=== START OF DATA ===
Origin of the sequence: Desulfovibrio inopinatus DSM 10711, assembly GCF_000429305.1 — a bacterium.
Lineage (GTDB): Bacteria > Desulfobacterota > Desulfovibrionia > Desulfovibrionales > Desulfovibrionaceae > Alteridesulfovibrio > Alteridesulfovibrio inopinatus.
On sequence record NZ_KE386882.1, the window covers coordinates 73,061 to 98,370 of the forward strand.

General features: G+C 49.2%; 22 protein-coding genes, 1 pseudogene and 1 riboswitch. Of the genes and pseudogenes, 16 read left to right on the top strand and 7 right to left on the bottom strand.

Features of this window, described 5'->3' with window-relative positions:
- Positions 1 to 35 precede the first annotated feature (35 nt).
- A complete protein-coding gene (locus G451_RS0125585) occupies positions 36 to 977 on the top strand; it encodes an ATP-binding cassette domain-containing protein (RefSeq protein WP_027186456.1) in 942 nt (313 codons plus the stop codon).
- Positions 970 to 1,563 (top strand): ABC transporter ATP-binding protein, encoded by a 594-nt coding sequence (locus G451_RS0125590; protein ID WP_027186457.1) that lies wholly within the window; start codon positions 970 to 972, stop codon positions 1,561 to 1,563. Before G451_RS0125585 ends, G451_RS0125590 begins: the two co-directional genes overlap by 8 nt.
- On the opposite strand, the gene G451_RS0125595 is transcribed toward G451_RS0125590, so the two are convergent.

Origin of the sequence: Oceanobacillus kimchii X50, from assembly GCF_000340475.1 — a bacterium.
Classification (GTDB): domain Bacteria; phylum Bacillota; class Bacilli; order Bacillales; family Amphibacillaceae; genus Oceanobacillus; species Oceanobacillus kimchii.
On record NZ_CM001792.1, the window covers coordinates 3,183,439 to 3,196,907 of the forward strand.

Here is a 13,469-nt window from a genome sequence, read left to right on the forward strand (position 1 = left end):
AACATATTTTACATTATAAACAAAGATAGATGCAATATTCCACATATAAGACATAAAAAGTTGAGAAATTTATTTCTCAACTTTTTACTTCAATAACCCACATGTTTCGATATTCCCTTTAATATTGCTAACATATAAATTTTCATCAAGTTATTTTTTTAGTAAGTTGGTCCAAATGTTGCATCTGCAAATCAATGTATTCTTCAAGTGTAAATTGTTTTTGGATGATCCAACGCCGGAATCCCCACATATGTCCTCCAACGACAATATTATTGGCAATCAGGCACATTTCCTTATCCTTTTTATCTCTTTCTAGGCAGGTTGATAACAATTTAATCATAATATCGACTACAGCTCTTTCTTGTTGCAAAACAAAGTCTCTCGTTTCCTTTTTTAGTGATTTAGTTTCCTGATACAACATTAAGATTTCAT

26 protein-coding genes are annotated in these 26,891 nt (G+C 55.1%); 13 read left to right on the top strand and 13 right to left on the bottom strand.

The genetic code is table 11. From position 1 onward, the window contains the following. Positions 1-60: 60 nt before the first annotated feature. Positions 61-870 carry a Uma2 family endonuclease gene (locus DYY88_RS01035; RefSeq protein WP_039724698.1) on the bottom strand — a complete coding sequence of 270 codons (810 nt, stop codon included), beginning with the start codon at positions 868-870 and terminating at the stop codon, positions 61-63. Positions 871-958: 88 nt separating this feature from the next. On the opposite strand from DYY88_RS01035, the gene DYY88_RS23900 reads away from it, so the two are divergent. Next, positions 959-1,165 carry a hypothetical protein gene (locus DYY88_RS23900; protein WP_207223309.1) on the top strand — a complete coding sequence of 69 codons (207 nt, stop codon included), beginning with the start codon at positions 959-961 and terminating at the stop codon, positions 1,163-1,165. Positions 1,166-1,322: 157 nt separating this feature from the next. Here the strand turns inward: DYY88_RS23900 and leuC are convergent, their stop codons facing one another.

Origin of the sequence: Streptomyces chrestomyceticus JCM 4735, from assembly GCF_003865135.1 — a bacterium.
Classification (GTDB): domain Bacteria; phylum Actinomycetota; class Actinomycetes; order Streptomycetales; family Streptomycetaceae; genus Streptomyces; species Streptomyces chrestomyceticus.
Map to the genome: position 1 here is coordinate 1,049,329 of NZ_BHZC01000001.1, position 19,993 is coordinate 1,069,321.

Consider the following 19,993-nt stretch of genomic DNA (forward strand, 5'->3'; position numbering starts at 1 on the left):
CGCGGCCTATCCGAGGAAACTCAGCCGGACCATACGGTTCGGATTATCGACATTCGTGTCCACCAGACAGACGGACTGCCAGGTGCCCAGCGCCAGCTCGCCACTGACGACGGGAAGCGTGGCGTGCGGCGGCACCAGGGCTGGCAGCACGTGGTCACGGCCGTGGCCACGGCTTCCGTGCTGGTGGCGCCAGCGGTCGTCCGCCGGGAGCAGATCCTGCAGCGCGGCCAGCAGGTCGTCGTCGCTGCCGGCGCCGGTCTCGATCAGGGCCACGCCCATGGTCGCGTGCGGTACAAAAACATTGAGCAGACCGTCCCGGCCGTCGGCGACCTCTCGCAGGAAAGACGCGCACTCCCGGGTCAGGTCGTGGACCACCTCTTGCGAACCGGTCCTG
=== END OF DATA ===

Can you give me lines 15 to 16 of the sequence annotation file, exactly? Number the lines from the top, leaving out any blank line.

26 protein-coding genes are annotated in these 26,891 nt (G+C 55.1%); 13 read left to right on the top strand and 13 right to left on the bottom strand.

The genetic code is table 11. From position 1 onward, the window contains the following. Positions 1-60: 60 nt before the first annotated feature. Positions 61-870 carry a Uma2 family endonuclease gene (locus DYY88_RS01035; RefSeq protein WP_039724698.1) on the bottom strand — a complete coding sequence of 270 codons (810 nt, stop codon included), beginning with the start codon at positions 868-870 and terminating at the stop codon, positions 61-63. Positions 871-958: 88 nt separating this feature from the next. On the opposite strand from DYY88_RS01035, the gene DYY88_RS23900 reads away from it, so the two are divergent. Next, positions 959-1,165 carry a hypothetical protein gene (locus DYY88_RS23900; protein WP_207223309.1) on the top strand — a complete coding sequence of 69 codons (207 nt, stop codon included), beginning with the start codon at positions 959-961 and terminating at the stop codon, positions 1,163-1,165. Positions 1,166-1,322: 157 nt separating this feature from the next. Here the strand turns inward: DYY88_RS23900 and leuC are convergent, their stop codons facing one another.